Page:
Millions of people have tuned in to "24" and watched Jack Bauer take a picture of a suspect's face, send it to his central office and within seconds get an ID of someone on a watch list. Today, this fiction is reality, thanks to the increasing usefulness and effectiveness of facial recognition technology.
But, as is the case with most new-tech advances, there have been some bumps in the road. During early tests in cities like Tampa, Florida, the results were less than stellar. However, companies have made great strides in improving this technology.
In biometrics, the face is more complex than a fingertip, and there are many facial variations that make developing effective technology challenging. And a single face changes over time, adding variables such as hair, scars or wrinkles to the mix.
Today, facial recognition technology can assist officers with identifying suspects as well as finding missing persons. It can be especially helpful for AmberView, which adds functionality to Amber Alerts. Images of missing children can be delivered to a database, accessed by facial recognition programs and sent to officers in the field.Imaging improvement
At its heart, facial recognition technology is about the image. There are a few conditions surrounding images in which the technology must operate. The first and simplest is finding a face in a controlled static background. In this situation, a program uses images with a plain, mono-color background or static background to create facial boundaries. This would be a best-case scenario, such as an image of someone standing still in an elevator. The second scenario involves moving images captured with or without color. In either case, there must be an algorithm that can calculate the moving area and identify facial boundaries and features. A third condition combines both static and movement in a larger area. The third scenario is the most complex and the one that often happens during surveillance situations.
Dr. Jonathan Phillips leads the team that tests facial recognition technology for the National Institute of Standards and Technology (NIST). NIST's latest testing results report a positive change within the technology. "Performance has improved greatly over the last four years," he says, "and there is performance-excellence with higher-resolution images under perfect control."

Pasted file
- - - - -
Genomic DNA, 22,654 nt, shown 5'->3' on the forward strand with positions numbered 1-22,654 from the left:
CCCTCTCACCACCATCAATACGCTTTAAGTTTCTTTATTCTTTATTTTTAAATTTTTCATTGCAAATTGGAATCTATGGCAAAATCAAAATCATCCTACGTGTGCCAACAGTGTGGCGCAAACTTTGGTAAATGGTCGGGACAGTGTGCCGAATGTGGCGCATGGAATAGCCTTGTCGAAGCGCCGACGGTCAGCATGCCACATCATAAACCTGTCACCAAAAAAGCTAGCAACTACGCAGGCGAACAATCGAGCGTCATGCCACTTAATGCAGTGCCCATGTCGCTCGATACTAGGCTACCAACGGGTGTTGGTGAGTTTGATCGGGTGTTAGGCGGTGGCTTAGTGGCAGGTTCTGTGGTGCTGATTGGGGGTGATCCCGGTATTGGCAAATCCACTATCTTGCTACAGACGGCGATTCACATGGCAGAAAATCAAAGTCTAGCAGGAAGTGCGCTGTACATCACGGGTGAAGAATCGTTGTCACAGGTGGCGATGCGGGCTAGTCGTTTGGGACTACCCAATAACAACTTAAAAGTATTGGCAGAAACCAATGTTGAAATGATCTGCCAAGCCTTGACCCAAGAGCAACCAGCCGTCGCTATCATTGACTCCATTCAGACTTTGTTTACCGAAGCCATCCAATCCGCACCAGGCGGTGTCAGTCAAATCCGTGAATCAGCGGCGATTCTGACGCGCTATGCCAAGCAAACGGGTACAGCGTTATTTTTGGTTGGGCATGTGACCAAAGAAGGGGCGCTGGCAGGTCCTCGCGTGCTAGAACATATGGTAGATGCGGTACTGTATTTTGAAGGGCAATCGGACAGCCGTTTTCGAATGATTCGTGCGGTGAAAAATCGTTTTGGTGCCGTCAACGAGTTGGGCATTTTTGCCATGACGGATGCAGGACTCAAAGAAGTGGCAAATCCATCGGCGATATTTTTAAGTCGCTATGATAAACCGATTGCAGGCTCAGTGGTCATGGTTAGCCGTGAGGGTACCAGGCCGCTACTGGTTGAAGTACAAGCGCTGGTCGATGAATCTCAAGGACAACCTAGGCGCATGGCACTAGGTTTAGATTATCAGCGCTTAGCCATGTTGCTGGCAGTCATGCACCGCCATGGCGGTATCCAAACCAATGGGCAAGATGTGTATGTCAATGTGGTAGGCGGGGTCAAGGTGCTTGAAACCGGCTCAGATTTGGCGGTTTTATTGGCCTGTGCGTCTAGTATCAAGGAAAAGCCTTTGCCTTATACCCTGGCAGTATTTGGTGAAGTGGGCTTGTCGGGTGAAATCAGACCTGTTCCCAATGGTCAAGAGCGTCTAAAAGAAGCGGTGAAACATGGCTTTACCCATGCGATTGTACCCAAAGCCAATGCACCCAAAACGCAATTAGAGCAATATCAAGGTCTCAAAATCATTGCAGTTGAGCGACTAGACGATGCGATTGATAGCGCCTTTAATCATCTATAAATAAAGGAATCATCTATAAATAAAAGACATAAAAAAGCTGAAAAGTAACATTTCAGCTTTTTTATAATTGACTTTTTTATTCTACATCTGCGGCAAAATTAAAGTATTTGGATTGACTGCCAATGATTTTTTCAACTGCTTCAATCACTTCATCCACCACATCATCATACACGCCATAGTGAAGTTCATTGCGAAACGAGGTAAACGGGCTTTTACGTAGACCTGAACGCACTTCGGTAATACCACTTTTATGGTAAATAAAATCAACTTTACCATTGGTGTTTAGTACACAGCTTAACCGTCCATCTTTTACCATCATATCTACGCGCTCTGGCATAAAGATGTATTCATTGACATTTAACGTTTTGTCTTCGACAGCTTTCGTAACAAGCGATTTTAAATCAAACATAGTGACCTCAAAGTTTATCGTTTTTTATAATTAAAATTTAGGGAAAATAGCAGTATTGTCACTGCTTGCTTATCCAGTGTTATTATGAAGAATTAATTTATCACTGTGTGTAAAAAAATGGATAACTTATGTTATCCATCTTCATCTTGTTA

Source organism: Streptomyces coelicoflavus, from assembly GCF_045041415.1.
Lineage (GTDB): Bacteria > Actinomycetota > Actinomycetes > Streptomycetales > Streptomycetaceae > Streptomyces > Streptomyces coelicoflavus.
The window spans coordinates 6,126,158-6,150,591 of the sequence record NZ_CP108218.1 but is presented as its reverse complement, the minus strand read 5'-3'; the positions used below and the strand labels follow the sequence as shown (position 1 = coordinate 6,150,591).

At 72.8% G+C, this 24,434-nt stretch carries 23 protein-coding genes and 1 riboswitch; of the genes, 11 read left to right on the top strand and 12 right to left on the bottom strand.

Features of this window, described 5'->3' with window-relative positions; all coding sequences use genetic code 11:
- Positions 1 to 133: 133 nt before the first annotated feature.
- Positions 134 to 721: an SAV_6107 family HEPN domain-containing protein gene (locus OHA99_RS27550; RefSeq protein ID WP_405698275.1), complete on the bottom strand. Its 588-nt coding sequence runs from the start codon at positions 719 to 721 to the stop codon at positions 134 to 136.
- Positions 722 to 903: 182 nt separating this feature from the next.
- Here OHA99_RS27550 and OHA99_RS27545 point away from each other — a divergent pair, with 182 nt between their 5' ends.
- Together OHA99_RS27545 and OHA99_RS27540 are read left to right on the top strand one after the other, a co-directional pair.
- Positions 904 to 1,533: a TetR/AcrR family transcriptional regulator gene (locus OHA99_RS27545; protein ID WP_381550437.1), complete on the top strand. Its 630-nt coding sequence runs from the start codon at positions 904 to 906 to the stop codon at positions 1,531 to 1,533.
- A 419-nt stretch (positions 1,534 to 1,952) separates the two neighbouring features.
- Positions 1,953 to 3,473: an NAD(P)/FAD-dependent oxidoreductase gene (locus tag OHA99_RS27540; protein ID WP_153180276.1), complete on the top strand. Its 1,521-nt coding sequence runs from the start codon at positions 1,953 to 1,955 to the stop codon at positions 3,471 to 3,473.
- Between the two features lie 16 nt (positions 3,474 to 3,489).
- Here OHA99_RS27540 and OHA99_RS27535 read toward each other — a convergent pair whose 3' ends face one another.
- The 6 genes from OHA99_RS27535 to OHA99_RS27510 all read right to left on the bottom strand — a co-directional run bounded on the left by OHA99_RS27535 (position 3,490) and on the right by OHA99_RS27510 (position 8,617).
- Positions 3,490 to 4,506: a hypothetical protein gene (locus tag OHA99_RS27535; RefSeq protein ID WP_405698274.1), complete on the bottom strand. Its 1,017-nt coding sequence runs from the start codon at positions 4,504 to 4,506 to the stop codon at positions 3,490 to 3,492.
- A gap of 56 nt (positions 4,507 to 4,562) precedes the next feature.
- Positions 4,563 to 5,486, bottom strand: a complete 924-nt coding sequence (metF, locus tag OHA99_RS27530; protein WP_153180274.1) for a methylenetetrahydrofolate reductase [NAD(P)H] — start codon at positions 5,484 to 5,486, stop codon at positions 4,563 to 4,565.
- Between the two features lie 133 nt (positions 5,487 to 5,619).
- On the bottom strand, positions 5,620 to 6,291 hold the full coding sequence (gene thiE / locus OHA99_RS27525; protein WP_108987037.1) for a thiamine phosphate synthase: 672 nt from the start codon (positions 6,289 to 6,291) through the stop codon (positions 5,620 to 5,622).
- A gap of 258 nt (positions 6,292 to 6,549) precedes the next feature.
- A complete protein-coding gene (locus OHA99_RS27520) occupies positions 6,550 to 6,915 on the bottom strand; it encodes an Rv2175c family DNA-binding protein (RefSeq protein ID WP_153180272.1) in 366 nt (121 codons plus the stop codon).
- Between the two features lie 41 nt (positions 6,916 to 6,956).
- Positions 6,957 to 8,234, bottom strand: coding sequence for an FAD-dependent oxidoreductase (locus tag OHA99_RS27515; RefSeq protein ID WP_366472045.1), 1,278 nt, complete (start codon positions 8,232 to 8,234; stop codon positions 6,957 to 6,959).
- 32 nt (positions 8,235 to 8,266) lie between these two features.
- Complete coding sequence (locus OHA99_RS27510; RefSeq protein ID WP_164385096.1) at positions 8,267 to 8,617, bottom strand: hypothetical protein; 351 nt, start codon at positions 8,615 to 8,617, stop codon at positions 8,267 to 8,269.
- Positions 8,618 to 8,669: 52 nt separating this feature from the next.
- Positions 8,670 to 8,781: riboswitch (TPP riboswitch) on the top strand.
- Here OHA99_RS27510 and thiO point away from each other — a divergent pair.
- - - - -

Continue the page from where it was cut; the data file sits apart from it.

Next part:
Phillips predicts the technology will continue to improve, if developers can create systems that reliably and consistently produce higher-resolution images. The software's algorithms can only make the most out of the information presented, and lower resolutions mean less information. "So far 6 megapixels [of resolution] have given us the best results," Phillips points out. "However, it is important to remember it is not purely the number of pixels but other conditions, such as lighting, that influence outcomes."2D versus 3D base images
The NIST report yielded several interesting results. One of the biggest debates surrounding facial recognition is the quality of 3D images vs. 2D ones. Some people believe a 3D image gives a program a more complete picture, while others think high-resolution 2D images offer the most quality.
Phillips addressed this issue in the tests. "We took our results and compared the performance of high-resolution 2D and 3D sensors," he says. "We found the results to be comparable."
Testing revealed that while software programs have advanced greatly, it is the acquisition devices that must now change. "There will be a significant change as there is a greater availability of higher-resolution capture devices at affordable prices," Phillips says. Testing also showed algorithms were equal to and sometimes better than humans at recognizing an unknown face from an image such as a picture.